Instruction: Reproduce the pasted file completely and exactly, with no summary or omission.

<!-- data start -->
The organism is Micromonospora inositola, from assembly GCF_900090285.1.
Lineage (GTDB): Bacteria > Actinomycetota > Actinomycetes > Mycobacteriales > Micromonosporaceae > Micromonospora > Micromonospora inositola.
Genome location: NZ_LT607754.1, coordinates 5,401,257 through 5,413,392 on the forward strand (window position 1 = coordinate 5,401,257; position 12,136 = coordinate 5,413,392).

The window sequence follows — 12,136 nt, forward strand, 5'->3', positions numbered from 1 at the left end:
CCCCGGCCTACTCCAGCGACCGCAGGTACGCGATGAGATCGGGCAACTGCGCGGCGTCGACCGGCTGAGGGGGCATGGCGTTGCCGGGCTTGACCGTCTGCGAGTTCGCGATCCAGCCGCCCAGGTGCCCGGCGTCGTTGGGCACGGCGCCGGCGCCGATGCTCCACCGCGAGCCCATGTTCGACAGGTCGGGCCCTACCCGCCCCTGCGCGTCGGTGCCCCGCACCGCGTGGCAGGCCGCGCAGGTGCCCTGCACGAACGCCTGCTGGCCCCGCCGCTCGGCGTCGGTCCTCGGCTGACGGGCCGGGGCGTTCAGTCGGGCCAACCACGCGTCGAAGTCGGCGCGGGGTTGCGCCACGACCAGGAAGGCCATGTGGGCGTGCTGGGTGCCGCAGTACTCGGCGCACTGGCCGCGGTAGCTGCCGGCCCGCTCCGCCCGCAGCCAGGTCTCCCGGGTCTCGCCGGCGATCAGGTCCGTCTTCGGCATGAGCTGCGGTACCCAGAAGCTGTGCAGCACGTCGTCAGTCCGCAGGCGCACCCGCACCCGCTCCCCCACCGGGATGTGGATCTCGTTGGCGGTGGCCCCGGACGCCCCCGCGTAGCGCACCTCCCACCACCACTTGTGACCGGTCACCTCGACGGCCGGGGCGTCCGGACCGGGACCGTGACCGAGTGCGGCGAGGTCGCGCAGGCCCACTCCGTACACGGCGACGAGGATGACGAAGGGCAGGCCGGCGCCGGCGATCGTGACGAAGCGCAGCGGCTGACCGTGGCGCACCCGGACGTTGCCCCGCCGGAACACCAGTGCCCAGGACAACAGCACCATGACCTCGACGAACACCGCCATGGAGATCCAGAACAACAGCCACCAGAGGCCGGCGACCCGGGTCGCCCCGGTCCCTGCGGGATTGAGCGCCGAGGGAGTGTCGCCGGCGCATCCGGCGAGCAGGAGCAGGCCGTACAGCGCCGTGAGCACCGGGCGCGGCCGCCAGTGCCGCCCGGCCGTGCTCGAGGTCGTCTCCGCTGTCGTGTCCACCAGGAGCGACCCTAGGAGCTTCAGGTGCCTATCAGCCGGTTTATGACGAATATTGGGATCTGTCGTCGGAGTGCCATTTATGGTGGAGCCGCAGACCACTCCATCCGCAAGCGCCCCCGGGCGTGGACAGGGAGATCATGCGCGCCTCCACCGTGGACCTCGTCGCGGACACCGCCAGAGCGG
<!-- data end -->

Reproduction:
The organism is Micromonospora inositola, from assembly GCF_900090285.1.
Lineage (GTDB): Bacteria > Actinomycetota > Actinomycetes > Mycobacteriales > Micromonosporaceae > Micromonospora > Micromonospora inositola.
Genome location: NZ_LT607754.1, coordinates 5,401,257 through 5,413,392 on the forward strand (window position 1 = coordinate 5,401,257; position 12,136 = coordinate 5,413,392).

The window sequence follows — 12,136 nt, forward strand, 5'->3', positions numbered from 1 at the left end:
CCCCGGCCTACTCCAGCGACCGCAGGTACGCGATGAGATCGGGCAACTGCGCGGCGTCGACCGGCTGAGGGGGCATGGCGTTGCCGGGCTTGACCGTCTGCGAGTTCGCGATCCAGCCGCCCAGGTGCCCGGCGTCGTTGGGCACGGCGCCGGCGCCGATGCTCCACCGCGAGCCCATGTTCGACAGGTCGGGCCCTACCCGCCCCTGCGCGTCGGTGCCCCGCACCGCGTGGCAGGCCGCGCAGGTGCCCTGCACGAACGCCTGCTGGCCCCGCCGCTCGGCGTCGGTCCTCGGCTGACGGGCCGGGGCGTTCAGTCGGGCCAACCACGCGTCGAAGTCGGCGCGGGGTTGCGCCACGACCAGGAAGGCCATGTGGGCGTGCTGGGTGCCGCAGTACTCGGCGCACTGGCCGCGGTAGCTGCCGGCCCGCTCCGCCCGCAGCCAGGTCTCCCGGGTCTCGCCGGCGATCAGGTCCGTCTTCGGCATGAGCTGCGGTACCCAGAAGCTGTGCAGCACGTCGTCAGTCCGCAGGCGCACCCGCACCCGCTCCCCCACCGGGATGTGGATCTCGTTGGCGGTGGCCCCGGACGCCCCCGCGTAGCGCACCTCCCACCACCACTTGTGACCGGTCACCTCGACGGCCGGGGCGTCCGGACCGGGACCGTGACCGAGTGCGGCGAGGTCGCGCAGGCCCACTCCGTACACGGCGACGAGGATGACGAAGGGCAGGCCGGCGCCGGCGATCGTGACGAAGCGCAGCGGCTGACCGTGGCGCACCCGGACGTTGCCCCGCCGGAACACCAGTGCCCAGGACAACAGCACCATGACCTCGACGAACACCGCCATGGAGATCCAGAACAACAGCCACCAGAGGCCGGCGACCCGGGTCGCCCCGGTCCCTGCGGGATTGAGCGCCGAGGGAGTGTCGCCGGCGCATCCGGCGAGCAGGAGCAGGCCGTACAGCGCCGTGAGCACCGGGCGCGGCCGCCAGTGCCGCCCGGCCGTGCTCGAGGTCGTCTCCGCTGTCGTGTCCACCAGGAGCGACCCTAGGAGCTTCAGGTGCCTATCAGCCGGTTTATGACGAATATTGGGATCTGTCGTCGGAGTGCCATTTATGGTGGAGCCGCAGACCACTCCATCCGCAAGCGCCCCCGGGCGTGGACAGGGAGATCATGCGCGCCTCCACCGTGGACCTCGTCGCGGACACCGCCAGAGCGG